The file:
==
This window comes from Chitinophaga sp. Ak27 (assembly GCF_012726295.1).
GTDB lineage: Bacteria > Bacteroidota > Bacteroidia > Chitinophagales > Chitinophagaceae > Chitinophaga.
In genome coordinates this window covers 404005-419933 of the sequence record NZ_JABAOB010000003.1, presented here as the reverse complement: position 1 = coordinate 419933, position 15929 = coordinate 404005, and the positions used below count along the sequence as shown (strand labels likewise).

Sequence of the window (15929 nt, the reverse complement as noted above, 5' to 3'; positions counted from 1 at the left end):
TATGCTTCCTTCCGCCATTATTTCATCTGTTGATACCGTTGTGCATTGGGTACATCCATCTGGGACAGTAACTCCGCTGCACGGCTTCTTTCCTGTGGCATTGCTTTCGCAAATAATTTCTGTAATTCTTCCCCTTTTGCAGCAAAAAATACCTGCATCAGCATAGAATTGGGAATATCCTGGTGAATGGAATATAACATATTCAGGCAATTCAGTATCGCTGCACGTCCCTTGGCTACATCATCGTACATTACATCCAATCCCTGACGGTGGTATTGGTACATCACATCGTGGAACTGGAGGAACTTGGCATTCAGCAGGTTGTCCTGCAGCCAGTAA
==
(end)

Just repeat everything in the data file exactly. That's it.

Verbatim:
This window comes from Chitinophaga sp. Ak27 (assembly GCF_012726295.1).
GTDB lineage: Bacteria > Bacteroidota > Bacteroidia > Chitinophagales > Chitinophagaceae > Chitinophaga.
In genome coordinates this window covers 404005-419933 of the sequence record NZ_JABAOB010000003.1, presented here as the reverse complement: position 1 = coordinate 419933, position 15929 = coordinate 404005, and the positions used below count along the sequence as shown (strand labels likewise).

Sequence of the window (15929 nt, the reverse complement as noted above, 5' to 3'; positions counted from 1 at the left end):
TATGCTTCCTTCCGCCATTATTTCATCTGTTGATACCGTTGTGCATTGGGTACATCCATCTGGGACAGTAACTCCGCTGCACGGCTTCTTTCCTGTGGCATTGCTTTCGCAAATAATTTCTGTAATTCTTCCCCTTTTGCAGCAAAAAATACCTGCATCAGCATAGAATTGGGAATATCCTGGTGAATGGAATATAACATATTCAGGCAATTCAGTATCGCTGCACGTCCCTTGGCTACATCATCGTACATTACATCCAATCCCTGACGGTGGTATTGGTACATCACATCGTGGAACTGGAGGAACTTGGCATTCAGCAGGTTGTCCTGCAGCCAGTAA